Skip to content

Hypertension/High Blood Pressure Health Center

Select An Article

5 Tips on Reducing Salt Intake

    Font Size

    Cutting down on salt may help lower your blood pressure. And most Americans need to cut back, because they get more sodium than they should.

    The American Heart Association recommends getting less than 2,500 milligrams (mg) of sodium each day, unless you have high blood pressure or if you are at risk (if you already have hypertension, have diabetes or kidney disease or are African American). That's less than a teaspoon from all your meals and snacks.

    Recommended Related to Hypertension

    High Blood Pressure and Erectile Dysfunction: Working With Your Doctor

    If you have high blood pressure (or hypertension) and are having problems with erectile dysfunction (ED), the first step toward a solution is to see your doctor. You may be a bit hesitant to discuss your sex life with a doctor, but rest assured your doctor has heard it all before and will know how to help you. Erectile dysfunction is fairly common. One study in the Journal of the American Geriatrics Society found that nearly half of men over 40 with high blood pressure have ED. Your doctor will...

    Read the High Blood Pressure and Erectile Dysfunction: Working With Your Doctor article > >

    Start with these tips:

    • Break the habit of automatically reaching for your salt shaker. Table salt is about 40% sodium, according to the American Heart Association. So avoid adding salt to foods at the table.
    • Read the labels when shopping. Look for lower-sodium cereals, crackers, pasta sauces, canned vegetables, or any foods with low-salt options.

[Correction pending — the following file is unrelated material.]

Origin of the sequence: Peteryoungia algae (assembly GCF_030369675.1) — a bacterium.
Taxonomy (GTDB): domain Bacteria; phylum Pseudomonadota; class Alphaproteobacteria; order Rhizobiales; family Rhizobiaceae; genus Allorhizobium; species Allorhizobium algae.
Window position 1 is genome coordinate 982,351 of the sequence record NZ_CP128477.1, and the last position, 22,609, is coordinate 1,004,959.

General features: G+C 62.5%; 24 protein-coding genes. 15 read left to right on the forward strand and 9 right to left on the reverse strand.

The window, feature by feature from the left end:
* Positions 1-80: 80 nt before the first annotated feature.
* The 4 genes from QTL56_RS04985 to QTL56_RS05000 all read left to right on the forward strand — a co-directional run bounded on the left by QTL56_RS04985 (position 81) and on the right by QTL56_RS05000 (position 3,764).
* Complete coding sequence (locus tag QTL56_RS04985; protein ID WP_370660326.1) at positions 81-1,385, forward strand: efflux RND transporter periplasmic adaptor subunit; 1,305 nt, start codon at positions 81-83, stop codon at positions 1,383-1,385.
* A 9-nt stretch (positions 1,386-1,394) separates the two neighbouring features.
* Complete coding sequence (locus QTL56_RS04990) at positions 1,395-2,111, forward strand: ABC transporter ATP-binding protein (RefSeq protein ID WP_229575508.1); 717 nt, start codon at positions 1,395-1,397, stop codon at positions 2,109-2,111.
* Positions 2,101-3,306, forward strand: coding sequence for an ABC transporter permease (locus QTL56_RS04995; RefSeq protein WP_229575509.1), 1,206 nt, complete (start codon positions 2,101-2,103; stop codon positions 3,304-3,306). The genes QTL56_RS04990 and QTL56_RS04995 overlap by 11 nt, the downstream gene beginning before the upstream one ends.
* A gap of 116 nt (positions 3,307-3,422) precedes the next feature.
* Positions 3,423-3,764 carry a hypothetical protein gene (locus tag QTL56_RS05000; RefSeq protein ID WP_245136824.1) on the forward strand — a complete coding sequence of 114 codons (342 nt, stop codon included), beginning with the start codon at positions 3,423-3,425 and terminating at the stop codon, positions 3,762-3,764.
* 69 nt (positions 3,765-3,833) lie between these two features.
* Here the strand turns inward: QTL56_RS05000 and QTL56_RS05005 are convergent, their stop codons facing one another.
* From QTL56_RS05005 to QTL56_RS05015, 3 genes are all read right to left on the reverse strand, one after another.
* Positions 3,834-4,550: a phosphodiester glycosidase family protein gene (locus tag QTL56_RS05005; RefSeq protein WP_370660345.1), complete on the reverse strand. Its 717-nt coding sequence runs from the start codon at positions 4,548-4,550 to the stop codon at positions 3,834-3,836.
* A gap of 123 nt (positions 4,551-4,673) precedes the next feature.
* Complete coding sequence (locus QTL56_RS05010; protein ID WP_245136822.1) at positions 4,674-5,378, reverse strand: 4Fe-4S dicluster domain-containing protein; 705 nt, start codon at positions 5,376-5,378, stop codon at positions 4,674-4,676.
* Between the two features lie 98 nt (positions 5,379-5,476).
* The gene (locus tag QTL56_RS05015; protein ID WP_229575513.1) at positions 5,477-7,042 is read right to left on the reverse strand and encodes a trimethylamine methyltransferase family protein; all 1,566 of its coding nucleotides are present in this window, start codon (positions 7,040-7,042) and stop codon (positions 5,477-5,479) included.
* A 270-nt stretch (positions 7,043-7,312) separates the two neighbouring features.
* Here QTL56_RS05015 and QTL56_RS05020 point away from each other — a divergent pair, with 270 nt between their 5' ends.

• Eat fewer processed and packaged foods. Packaged, processed foods account for most of the sodium in people's diets. If you prepare your own food, you control what's in it.
    • At restaurants, ask about salt added to food. Many chefs will skip or cut back on salt if you ask.
    • If your restaurant posts the nutrition facts for its dishes, check how much sodium is in a serving. There may be lower-sodium options on the menu.

    If you need to use salt while cooking, add it at the end. You will need to add less.

    WebMD Medical Reference

    Reviewed by Suzanne R. Steinbaum, MD on January 27, 2015
    Next Article:

    Today on WebMD

    blood pressure
    Symptoms, causes, and more.
    headache
    Learn the causes.
     
    Compressed heart
    5 habits to change.
    Mature man floating in pool, goggles on head
    Exercises that help.
     
    heart healthy living
    ARTICLE
    Erectile Dysfunction Slideshow
    SLIDESHOW
     
    Bernstein Hypertension Affects Cardiac Risk
    VIDEO
    Compressed heart
    Article
     
    Heart Disease Overview Slideshow
    SLIDESHOW
    thumbnail for lowering choloesterol slideshow
    SLIDESHOW
     
    Heart Foods Slideshow
    SLIDESHOW
    Low Blood Pressure
    VIDEO
     

    WebMD Special Sections